written by: Brian Nelson•edited by: Amy Carson•updated: 10/27/2010
For many years 3D was a cheesy gimmick. Viewers had to wear ridiculous glasses and it seemed that creating 3D took so much effort that no one ever remembered to make it good. That began changing recently, when James Cameron's Avatar left no doubt that 3D can be something great when it is done right.
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3D Television From Samsung
Samsung is one of the top electronics makers in the world. Like most other TV manufacturers, Samsung has jumped in with both feet into the 3D television market.
3D TV works in many ways like 3D movies do. Indeed, much of the available 3D content comes from new Blu-ray DVDs of 3D movies. These special Blu-ray DVDs carry essentially two copies of the film. One copy is meant for the right eye and the other copy is meant for the left eye. Of course, to make sure the right eye sees the right image at the right time takes more than just a fancy DVD player. It also takes a fancy TV, and, yes, a pair of special 3D glasses.
Enter Samsung's lineup of 3D television sets. The Samsung PN50C7000, for example, is one of the company's 3D-ready plasma TVs. Many of the set's specifications read like any other high-end plasma TV set. A 50-inch screen, HDTV tuner up to 1080p, HDMI inputs, high dynamic contrast ratio, and so on. What makes it special is a 3D rendering engine that takes a 3D source signal and displays it to the screen in a precise manner allowing it to produce a 3D picture in your own home theater.
Samsung has branded their 3D rendering system, Hyper Real 3D Engine. The system takes a 3D signal and then displays it on the screen in a specific manner. Essentially, a 3D source sends two signals. Each signal is displayed on the televisions screen just like any regular 2D content. However, the Samsung 3D TV emits a signal that is received by a pair of Samsung 3D glasses. For example, the Samsung 305P2100T 3D glasses are compatible with the PN50C7000 3D TV. The glasses only allow one eye to see the screen at a time. The signal from the TV instructs the glasses when to allow the right eye to see and then when to allow the left eye to see. When this all matches up, the result is realistic 3D images from your TV set.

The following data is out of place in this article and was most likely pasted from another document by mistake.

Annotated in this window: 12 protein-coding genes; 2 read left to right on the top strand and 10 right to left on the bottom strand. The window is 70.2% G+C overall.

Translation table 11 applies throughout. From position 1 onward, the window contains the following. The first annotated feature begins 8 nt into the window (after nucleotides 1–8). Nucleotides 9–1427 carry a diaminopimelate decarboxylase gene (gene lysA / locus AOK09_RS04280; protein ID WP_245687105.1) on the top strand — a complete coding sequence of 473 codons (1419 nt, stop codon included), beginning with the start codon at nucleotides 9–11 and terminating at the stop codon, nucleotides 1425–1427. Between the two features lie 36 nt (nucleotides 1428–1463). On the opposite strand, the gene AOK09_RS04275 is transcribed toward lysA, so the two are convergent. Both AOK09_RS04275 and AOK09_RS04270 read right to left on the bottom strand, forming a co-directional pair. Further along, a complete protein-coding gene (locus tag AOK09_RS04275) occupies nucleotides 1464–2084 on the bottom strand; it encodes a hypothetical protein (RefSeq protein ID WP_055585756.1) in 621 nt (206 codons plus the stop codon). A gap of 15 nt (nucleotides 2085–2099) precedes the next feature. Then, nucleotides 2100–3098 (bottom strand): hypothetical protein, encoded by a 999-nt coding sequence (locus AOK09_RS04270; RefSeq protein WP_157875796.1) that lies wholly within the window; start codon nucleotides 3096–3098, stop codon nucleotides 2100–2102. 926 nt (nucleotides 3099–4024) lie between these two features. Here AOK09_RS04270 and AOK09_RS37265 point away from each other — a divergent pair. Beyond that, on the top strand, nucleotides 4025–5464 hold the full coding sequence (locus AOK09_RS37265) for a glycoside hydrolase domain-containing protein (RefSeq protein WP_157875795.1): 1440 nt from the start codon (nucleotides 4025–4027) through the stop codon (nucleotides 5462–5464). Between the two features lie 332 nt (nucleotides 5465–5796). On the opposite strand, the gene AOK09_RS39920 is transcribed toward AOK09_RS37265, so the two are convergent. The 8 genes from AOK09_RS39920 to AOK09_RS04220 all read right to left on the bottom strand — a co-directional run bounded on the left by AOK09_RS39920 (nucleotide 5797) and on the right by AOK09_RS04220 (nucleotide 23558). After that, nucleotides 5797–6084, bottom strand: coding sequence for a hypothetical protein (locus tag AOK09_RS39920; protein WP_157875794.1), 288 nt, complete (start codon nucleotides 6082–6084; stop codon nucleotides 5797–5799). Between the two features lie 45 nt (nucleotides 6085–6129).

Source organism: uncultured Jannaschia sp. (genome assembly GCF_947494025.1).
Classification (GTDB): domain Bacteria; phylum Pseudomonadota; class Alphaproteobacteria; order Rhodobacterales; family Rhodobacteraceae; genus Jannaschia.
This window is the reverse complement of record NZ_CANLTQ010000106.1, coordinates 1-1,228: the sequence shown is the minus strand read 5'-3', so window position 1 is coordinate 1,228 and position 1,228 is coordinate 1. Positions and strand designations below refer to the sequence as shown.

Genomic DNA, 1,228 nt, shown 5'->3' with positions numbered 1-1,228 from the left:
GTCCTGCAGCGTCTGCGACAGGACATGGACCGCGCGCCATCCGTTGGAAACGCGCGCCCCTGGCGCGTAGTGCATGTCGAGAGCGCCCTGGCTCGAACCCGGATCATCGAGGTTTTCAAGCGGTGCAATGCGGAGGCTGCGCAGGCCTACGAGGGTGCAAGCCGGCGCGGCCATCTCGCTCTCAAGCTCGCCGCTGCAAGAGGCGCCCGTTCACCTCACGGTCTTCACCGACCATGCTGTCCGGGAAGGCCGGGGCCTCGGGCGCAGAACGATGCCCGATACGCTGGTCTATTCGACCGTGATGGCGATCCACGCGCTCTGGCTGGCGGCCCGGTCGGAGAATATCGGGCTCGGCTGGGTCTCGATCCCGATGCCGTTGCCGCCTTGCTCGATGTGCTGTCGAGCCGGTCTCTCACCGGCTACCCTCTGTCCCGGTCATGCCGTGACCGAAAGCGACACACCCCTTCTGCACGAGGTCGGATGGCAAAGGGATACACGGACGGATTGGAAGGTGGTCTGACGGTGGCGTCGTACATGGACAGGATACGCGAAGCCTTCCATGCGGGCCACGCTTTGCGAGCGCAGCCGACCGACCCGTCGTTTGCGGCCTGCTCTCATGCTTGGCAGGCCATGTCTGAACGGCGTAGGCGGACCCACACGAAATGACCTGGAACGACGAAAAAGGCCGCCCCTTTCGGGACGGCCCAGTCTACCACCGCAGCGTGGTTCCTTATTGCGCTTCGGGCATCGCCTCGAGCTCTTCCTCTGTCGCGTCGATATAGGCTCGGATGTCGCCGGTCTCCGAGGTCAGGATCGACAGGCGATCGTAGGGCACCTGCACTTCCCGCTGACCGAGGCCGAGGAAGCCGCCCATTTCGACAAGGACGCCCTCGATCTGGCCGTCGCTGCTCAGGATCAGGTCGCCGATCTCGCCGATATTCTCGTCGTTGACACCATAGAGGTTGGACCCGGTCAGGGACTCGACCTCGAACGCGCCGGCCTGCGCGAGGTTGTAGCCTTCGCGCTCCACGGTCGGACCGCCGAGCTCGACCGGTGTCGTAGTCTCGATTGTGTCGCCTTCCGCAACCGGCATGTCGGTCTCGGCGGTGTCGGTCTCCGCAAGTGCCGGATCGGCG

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What To Watch On A Samsung 3D TV
The big catch to 3D television today — other than the glasses — is that there is not that much 3D content being broadcast. Certain sporting events are broadcast with a 3D signal, as are a certain number of non-mainstream shows. ESPN has announced that it will begin broadcasting 3D channels in 2011. Otherwise, the only real 3D content comes from movie DVDs.
3D DVDs come on special 3D Blu-ray DVDs that need to be played in a 3D Blu-ray player. Nothing is backward compatible, so your old DVDs won't have a 3D version on them, and your old DVD player won't play new 3D DVDs.
Fortunately, all Samsung 3D TVs, and all other manufacturer's as well, can display regular 2D TV shows and programming as well as any standard television with similar specifications.
Samsung 3D TVs also offer the ability to take regular 2D images and turn them into a 3D image. The television works in conjunction with the glasses to essentially "guess" where there should be depth in an image and then slightly altering the images into two separate series which are then displayed to the right and left eye by the glasses in the same way as true 3D sources are. As you can imagine, the effect is better on some things than on others. The more contrast and "obvious" edges and shadows there are, the better the 3D effect.
The coming availability of 3D broadcasting plus the ability to turn some 2D content into 3D makes Samsung's 3D TVs an interesting addition for the home theater enthusiast who already has everything else.